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Published: 2003-09-09 00:00:00

Environment Waikato is to keep a ‘watching brief’ to ensure MAF undertakes full consultation and public awareness on next month’s Asian Gypsy Moth aerial spray operation in Hamilton.

This week’s Biosecurity Committee heard details of October’s Cabinet-approved spray operation from MAF’s response manager for the Hamilton operation, Mark Ross.

An 0800 number (0800 969696) is being set up to handle calls about health issues and operation plans, a video has been prepared for schools about avoiding contact with plants during aerial spraying, a 27-page information booklet will be delivered to 30,000 residents early next week and extensive advertising will be undertaken, he said.

A website will be launched shortly, along with children’s educational games.

A seven kilometre control area covering 1250 hectares has been set up for spraying in the Frankton area from October 6, giving a 1.6 km margin from the epicentre where a male moth was found. Vegetation movement from the area is banned and all contractors need a permit to move plants out.

Pheromone traps have been in the area since the moth was first found and the trapping programme will be extended to six satellite towns including Morrinsville, Ngaruawahia and Cambridge in early October. A total of 2000 traps 50 metres apart will be set up in November around the epicentre following the aerial spraying.

Mr Ross said spraying would continue until early December, with a maximum of eight sprays five to seven days apart. Spray operations would be publicised with hourly radio announcements on spray days and newspaper advertising. Spraying would be done between daybreak and evening, but concentrated early in the morning and lasting about four hours.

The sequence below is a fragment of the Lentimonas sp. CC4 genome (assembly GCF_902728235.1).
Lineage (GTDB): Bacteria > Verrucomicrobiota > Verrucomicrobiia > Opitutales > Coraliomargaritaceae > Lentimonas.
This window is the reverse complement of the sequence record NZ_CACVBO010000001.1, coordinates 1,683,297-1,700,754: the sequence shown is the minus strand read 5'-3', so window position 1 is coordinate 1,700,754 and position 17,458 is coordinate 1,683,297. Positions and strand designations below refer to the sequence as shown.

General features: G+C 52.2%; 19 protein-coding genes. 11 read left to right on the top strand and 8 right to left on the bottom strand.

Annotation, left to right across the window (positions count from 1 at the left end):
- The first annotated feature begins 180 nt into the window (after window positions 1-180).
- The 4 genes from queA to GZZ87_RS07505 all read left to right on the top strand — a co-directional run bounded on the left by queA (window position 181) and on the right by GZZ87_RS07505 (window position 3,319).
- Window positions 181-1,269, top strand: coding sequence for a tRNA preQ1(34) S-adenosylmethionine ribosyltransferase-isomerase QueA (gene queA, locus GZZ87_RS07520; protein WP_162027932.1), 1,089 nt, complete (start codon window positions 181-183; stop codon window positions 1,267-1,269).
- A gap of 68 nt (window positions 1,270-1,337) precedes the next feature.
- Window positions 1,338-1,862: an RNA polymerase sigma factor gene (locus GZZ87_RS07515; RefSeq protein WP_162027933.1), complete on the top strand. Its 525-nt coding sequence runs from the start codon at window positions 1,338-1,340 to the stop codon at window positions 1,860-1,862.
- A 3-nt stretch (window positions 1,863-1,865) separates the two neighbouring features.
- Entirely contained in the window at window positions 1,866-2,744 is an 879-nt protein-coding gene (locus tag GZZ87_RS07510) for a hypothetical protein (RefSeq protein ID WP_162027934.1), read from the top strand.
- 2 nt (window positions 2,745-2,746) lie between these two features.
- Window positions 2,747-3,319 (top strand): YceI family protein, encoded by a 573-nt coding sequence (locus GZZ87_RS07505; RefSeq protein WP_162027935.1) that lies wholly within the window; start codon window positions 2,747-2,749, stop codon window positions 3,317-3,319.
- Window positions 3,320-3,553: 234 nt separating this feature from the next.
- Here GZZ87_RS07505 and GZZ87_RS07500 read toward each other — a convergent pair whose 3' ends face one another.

Committee member Gordon Hosking said it was important to respond quickly and aggressively to pest incursions, and the work needed to be done at the least cost and with the least disruption to avoid Auckland’s painted apple moth problems.

Chairman Helen Lane said she was pleased MAF was dealing with the issue before it became out of control. It was important people understood Environment Waikato’s position, which backed the MAF operation, while ensuring there was sufficient public consultation and information.

Member John Kneebone said while the spray operations had generated huge public debate, they also created awareness of the issues and increased public understanding.

Cr Jenni Vernon said it was no surprise that Hamilton was now having to spray for invasive moths. There was concern that the moth had come into the country on Japanese used cars or machinery, and pests could also be blown into the country. Dealing with invasive pests would be a continuing huge problem, she said.